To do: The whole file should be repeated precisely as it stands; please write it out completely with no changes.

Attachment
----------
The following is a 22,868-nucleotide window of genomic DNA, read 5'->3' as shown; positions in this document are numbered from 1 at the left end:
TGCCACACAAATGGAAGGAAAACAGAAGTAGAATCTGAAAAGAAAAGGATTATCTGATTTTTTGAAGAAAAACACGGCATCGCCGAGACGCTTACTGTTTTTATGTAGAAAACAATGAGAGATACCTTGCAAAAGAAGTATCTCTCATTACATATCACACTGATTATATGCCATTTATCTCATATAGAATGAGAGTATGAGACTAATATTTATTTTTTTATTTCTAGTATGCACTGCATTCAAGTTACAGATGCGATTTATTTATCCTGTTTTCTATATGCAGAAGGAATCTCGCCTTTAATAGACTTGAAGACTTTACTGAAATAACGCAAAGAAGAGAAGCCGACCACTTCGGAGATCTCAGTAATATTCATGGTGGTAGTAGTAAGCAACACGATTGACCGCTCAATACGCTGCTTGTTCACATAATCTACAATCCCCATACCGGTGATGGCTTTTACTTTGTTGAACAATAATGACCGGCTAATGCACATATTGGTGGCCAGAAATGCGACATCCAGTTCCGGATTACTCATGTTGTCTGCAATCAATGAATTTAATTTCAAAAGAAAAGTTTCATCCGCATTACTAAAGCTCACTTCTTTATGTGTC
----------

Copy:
The following is a 22,868-nucleotide window of genomic DNA, read 5'->3' as shown; positions in this document are numbered from 1 at the left end:
TGCCACACAAATGGAAGGAAAACAGAAGTAGAATCTGAAAAGAAAAGGATTATCTGATTTTTTGAAGAAAAACACGGCATCGCCGAGACGCTTACTGTTTTTATGTAGAAAACAATGAGAGATACCTTGCAAAAGAAGTATCTCTCATTACATATCACACTGATTATATGCCATTTATCTCATATAGAATGAGAGTATGAGACTAATATTTATTTTTTTATTTCTAGTATGCACTGCATTCAAGTTACAGATGCGATTTATTTATCCTGTTTTCTATATGCAGAAGGAATCTCGCCTTTAATAGACTTGAAGACTTTACTGAAATAACGCAAAGAAGAGAAGCCGACCACTTCGGAGATCTCAGTAATATTCATGGTGGTAGTAGTAAGCAACACGATTGACCGCTCAATACGCTGCTTGTTCACATAATCTACAATCCCCATACCGGTGATGGCTTTTACTTTGTTGAACAATAATGACCGGCTAATGCACATATTGGTGGCCAGAAATGCGACATCCAGTTCCGGATTACTCATGTTGTCTGCAATCAATGAATTTAATTTCAAAAGAAAAGTTTCATCCGCATTACTAAAGCTCACTTCTTTATGTGTC